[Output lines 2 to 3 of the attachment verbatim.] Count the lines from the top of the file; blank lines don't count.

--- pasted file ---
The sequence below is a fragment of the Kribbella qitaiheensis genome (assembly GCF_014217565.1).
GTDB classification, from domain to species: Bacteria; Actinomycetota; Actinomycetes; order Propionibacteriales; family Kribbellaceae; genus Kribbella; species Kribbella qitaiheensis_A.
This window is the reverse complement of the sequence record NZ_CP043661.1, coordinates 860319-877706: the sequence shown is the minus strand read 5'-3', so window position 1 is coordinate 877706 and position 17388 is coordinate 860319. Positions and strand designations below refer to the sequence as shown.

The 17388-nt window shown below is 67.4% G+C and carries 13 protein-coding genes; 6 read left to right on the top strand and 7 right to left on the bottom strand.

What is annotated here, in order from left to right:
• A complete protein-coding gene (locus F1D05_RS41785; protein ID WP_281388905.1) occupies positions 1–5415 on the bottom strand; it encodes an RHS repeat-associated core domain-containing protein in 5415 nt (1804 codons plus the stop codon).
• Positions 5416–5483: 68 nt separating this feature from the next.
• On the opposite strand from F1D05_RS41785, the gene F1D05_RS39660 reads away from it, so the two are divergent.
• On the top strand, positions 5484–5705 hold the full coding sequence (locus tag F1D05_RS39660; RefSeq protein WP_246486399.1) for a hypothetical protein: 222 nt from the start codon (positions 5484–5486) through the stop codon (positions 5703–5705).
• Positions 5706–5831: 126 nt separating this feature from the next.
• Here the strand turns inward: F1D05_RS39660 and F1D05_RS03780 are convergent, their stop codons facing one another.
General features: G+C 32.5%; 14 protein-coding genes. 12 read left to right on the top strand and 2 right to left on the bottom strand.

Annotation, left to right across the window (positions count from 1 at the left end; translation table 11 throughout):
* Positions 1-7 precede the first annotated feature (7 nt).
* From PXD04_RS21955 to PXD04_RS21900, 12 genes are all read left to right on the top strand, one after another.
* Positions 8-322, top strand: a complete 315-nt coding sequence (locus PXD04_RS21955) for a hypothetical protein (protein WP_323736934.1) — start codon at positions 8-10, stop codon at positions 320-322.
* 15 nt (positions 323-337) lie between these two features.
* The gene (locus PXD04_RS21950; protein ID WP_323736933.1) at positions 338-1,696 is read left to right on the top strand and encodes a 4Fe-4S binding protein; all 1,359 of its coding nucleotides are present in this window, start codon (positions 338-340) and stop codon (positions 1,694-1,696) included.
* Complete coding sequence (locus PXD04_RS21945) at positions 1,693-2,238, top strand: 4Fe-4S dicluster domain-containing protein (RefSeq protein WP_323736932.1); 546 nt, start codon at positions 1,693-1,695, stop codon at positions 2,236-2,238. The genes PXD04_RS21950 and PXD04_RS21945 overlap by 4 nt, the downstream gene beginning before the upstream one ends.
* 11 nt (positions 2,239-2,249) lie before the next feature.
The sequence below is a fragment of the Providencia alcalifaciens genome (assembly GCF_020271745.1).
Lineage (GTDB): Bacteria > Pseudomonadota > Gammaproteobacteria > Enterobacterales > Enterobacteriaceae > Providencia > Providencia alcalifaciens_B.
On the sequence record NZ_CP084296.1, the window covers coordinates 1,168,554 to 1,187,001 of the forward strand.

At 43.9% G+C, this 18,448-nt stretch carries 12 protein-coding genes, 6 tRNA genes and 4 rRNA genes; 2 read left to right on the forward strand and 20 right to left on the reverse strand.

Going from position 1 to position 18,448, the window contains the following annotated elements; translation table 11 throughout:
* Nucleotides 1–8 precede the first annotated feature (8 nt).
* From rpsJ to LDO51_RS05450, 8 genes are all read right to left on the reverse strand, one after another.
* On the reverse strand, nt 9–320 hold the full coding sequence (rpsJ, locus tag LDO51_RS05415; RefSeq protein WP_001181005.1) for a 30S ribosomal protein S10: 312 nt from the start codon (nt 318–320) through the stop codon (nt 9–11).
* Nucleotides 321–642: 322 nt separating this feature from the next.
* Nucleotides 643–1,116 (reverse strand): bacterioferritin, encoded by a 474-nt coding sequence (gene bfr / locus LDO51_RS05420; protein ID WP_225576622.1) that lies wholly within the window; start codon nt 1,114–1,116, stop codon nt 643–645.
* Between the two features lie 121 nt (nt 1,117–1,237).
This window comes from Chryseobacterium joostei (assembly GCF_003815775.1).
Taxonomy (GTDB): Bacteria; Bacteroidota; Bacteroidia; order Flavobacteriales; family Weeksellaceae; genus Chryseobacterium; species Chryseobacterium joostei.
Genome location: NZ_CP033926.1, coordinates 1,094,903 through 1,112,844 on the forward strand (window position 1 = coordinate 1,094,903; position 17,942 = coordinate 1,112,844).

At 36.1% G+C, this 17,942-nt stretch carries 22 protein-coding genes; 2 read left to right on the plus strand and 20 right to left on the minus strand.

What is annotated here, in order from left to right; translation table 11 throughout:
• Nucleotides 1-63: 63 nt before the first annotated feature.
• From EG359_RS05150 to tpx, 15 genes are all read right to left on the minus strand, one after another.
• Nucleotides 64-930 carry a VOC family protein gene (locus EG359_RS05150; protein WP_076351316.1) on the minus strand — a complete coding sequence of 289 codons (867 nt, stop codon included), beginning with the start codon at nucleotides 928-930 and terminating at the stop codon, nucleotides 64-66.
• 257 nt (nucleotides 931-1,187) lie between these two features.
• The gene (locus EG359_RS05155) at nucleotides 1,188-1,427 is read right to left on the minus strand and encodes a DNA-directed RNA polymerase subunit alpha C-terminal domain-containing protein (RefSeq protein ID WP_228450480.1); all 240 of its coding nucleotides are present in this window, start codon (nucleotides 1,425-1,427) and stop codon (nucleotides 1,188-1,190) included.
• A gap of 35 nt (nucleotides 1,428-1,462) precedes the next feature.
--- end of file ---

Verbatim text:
GTDB classification, from domain to species: Bacteria; Actinomycetota; Actinomycetes; order Propionibacteriales; family Kribbellaceae; genus Kribbella; species Kribbella qitaiheensis_A.
This window is the reverse complement of the sequence record NZ_CP043661.1, coordinates 860319-877706: the sequence shown is the minus strand read 5'-3', so window position 1 is coordinate 877706 and position 17388 is coordinate 860319. Positions and strand designations below refer to the sequence as shown.